Kathryn Dutile (Uganda)

Kathryn Dutile (Gulu Disabled Persons Union – GDPU, Uganda): Prior to her fellowship, Kathryn earned an MA in international development at the University of Manchester. In support of her thesis she researched the challenge of delivering sanitation services in Uganda from a gendered perspective. Kathryn became interested in development during study abroad and through volunteering in Ghana and South Korea as an undergraduate student. After her fellowship with GDPU, Kathryn wrote: “Sometimes the best moments were when the power went out and all the staff was just chatting about life, politics, relationships, etc. (Also) grant writing at this level and amount was new. (I) gained more technical WASH knowledge - whereas my specialty was more about institutions and behavioral changes.” Kathryn remained in northern Uganda after her fellowship. kdutile@advocacynet.org



Nov. 19th World Toilet Day: Children with disabilities in Gulu lack basic sanitation

19 Nov

“I give a shit, do you?” – World Toilet Day Slogan

In 2013, the United Nations declared November 19th World Toilet Day.  Within the last few years the issue of clean water, sanitation, and hygiene (WASH) has come to the forefront as one of the major development issues- rightly so. Diarrhea causes 1.5 million death each year, with the primary factor being unclean water and poor sanitation. Although NGOs and government’s understand the importance, there is still an immense amount of work to do in order to bring clean water and sanitation to each person.

I decided to focus on WASH during my graduate work as I felt there were so many large development and public health issues, which there is no clear solution. WASH is not one of those issues. We know the necessary progression of infrastructure and the healthy practices required. The most complicated issues within WASH are actually related to strong institutions and good governance.

As part of my Peace Fellowship I’ve had the opportunity to move to about 15 schools within both the municipality and rural for a water and sanitation needs assessment, focusing on accessibility. While, it is clear the government and NGOs attempt to cater for basic water and sanitation, gaps remain in terms of cleanliness and inaccessibility to children with disabilities. In an attempt to reach the Millennium Development Goal of halving the number of people without clean water and sanitation, it is often the easiest and fastest cases which are provided for. During the school’s needs assessment, my GDPU colleague and I asked children with disabilities to draw of write their challenges. The number one drawn challenge was related to water and sanitation, followed by issues of bullying.

The need for clean and accessible latrines is there. So what are we going to do? At Gulu Disabled Persons Union and Advocacy Project we are working on piloting a project by the end of year which would build an accessible latrine at one school and include a holistic education program where we could tackle issues such as hygiene, bullying, and inclusion. Our long term goals include building about more toilets at schools in need, building a District wide inclusive education program, and working with local government to ensure accessibility standards are met by every sanitation project within the District.  In order to complete this pilot project we are looking to raise an additional $1,000 USD. I encourage you to donate through Advocacy Project via this link and say “Yes. I give a shit!”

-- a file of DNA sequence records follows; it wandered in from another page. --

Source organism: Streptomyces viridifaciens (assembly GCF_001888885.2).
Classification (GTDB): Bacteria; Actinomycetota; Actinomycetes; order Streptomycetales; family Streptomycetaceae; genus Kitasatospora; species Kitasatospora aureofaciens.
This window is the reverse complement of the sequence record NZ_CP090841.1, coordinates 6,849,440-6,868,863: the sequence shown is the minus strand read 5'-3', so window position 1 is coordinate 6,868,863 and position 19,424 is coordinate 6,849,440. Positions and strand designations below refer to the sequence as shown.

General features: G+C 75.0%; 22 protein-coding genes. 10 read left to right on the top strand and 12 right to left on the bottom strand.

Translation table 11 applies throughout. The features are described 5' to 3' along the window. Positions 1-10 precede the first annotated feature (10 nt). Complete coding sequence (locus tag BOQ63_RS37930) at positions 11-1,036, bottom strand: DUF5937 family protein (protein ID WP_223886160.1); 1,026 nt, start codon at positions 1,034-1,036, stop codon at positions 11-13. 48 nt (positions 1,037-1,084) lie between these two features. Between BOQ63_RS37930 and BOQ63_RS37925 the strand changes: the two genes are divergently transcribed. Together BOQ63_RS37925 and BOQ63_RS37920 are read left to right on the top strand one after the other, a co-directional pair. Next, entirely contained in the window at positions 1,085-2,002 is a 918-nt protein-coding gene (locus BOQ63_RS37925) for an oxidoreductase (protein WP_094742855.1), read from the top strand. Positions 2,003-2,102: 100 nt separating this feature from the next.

Take a look at what children with disabilities in Gulu District say their challenges are at their school:

 

 

Student water and sanitation challenges 9

Three students with physical disabilities in Gulu District school wrote about their challenges

 

Student water and sanitation challenges 10

These students drew classrooms and a handwashing station

 

Student water and sanitation challenges 11

Students at this primary school drew their challenges as the latrines (the building reads boys and girls in Luo). They also captured a basketball court, as previously a wheelchair basketball club existed.

 

Student water and sanitation challenges 12

Students at this school drew a latrine and handwashing station as their challenges

 

Student water and sanitation challenges 13

“I think my biggest problem is our toilet. They are not clean.”

 

Student water and sanitation challenges 14

“We need water in out school. We need our latrine.”

 

Student water and sanitation challenges 5

Students at a rural school similarly drew challenges of latrine as well as tables and chairs.

 

Student water and sanitation challenges 6

These students described their challenges of an overcrowded borehole. At all the schools the community and school share a borehole.

 

Student water and sanitation challenges 7

Two female students are describing there school and the location of the path and borehole. They want students to “wash your hand after visit latrine.”

 

Student water and sanitation challenges 8

This schools challenges are of consistent water, ability to wash hands, and lack of doors to classrooms.

 

Children draw WASH challenges 1

“There’s no toilet”

Children draw WASH challenges 1

 

 

Posted By Kathryn Dutile (Uganda)

Posted Nov 19th, 2014

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